It’s hard not to wince while meeting the ensemble characters in Amazon’s new British comedy “The Outlaws.”
“You’ve got your right-wing blowhard, your left-wing militant, celubutante, shifty old-timer and whatever the hell he is,” Rani (Rihanne Barreto) says early in the series, pointing to Stephen Merchant, the show’s co-star and co-creator.
Viewers half expect Merchant, who plays a sad-sack lawyer, to make said “militant” far more agreeable, if only to grovel to Amazon’s woke overlords.
And, in turn, rob the blowhard of his dignity.
Something different happens over six engaging episodes. “The Outlaws” humanizes both stereotypes, but in doing so suggests two radical notions. A straight white male character can grow beyond his biases, and there’s common ground to be had between the decent Left and Right.
That’s subversive to the core.
“The Outlaws” follows seven Brits who committed minor offenses and must pay for them via Community Payback. They’re guarded by Diane (Jessica Gunning), the office grunt with delusions she could be a bona fide cop one day. Gunning steals every moment she can through six boisterous episodes.
Together, these very different “outlaws” bond over their respective woes and a gang threat targeting not just Christian but potentially the entire group.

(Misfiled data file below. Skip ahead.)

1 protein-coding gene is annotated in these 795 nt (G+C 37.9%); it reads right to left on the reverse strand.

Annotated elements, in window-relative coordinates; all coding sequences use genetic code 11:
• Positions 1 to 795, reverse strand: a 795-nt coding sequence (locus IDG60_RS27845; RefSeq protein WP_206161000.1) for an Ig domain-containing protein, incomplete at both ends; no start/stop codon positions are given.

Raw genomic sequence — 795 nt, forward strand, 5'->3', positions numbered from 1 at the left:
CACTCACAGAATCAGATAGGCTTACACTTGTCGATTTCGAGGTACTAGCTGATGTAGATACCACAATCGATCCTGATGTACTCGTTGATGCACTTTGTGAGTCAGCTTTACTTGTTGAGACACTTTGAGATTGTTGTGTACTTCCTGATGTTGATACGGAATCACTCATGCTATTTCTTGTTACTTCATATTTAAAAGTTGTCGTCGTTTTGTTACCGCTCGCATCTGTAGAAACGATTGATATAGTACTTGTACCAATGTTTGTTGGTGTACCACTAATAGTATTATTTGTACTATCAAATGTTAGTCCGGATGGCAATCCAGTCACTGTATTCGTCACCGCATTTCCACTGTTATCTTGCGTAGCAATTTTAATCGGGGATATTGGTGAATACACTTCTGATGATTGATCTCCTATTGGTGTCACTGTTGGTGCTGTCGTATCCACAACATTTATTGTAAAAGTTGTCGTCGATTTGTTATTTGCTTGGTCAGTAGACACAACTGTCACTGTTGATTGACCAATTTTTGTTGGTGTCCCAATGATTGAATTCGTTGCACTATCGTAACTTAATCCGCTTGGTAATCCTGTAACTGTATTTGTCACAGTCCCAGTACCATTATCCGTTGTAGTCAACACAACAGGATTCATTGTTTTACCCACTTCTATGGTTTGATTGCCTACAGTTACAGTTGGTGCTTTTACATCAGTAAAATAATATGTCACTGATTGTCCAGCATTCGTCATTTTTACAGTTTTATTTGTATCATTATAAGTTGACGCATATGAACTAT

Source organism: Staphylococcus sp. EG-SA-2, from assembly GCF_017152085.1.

The show’s casting could not be better. Each actor brings a richness to their part, which is something you expect when casting Christopher Walken as a shady senior citizen. The rest? Pitch perfect.
That’s not why “The Outlaw” matters in modern pop culture, though.
“Right-wing” John (Darren Boyd) isn’t a monster, nor is he prevented from defending his views when questioned. His business is failing, but he genuinely cares about the employees who could lose their job as a result. It’s hard not to appreciate the guilt he feels for failing a company started by his crusty, unforgiving Pa.
Clare Perkins’ Myrna will grate on conservative viewers’ nerves from the jump. She’s every awful BLM-style tic boiled into one insufferable soul. She, too, isn’t cast off as a caricature. She’s suffered for sticking so fervently to her beliefs, alienating family members and allies alike.
One could argue “The Outlaws” misses some comic material by not drilling down into the absurdity of Myrna’s woke lifestyle, and that’s a fair point. Yet the series packs enough humor, as is, undercutting that critique.
The bigger victory is clear. (Very mild spoilers ahead)
Myrna and John develop an uneasy bond, one built on shared trust in the worst of circumstances. “The Outlaws” reveals just how much Myrna sacrificed with her take-no-prisoners activism. For John, it’s about learning to see different cultures through a fresh lens.
Each is allowed to grow in ways modern storytellers often ignore. Depicting Myrna as a deeply flawed soul is brave, full stop. There’s not a drop of Mary Sue in this hard-charging soul.
Letting John have depth and courage is equally so.
The very best part?
At a time when the Left and Right savage each other online and off, here’s a stark example of two opposites uniting to help themselves, and others.
Sure, it’s only a TV series and one found on a streaming service many don’t share. It’s a rare unifying example from a pop culture landscape far too giddy to turn us against each other.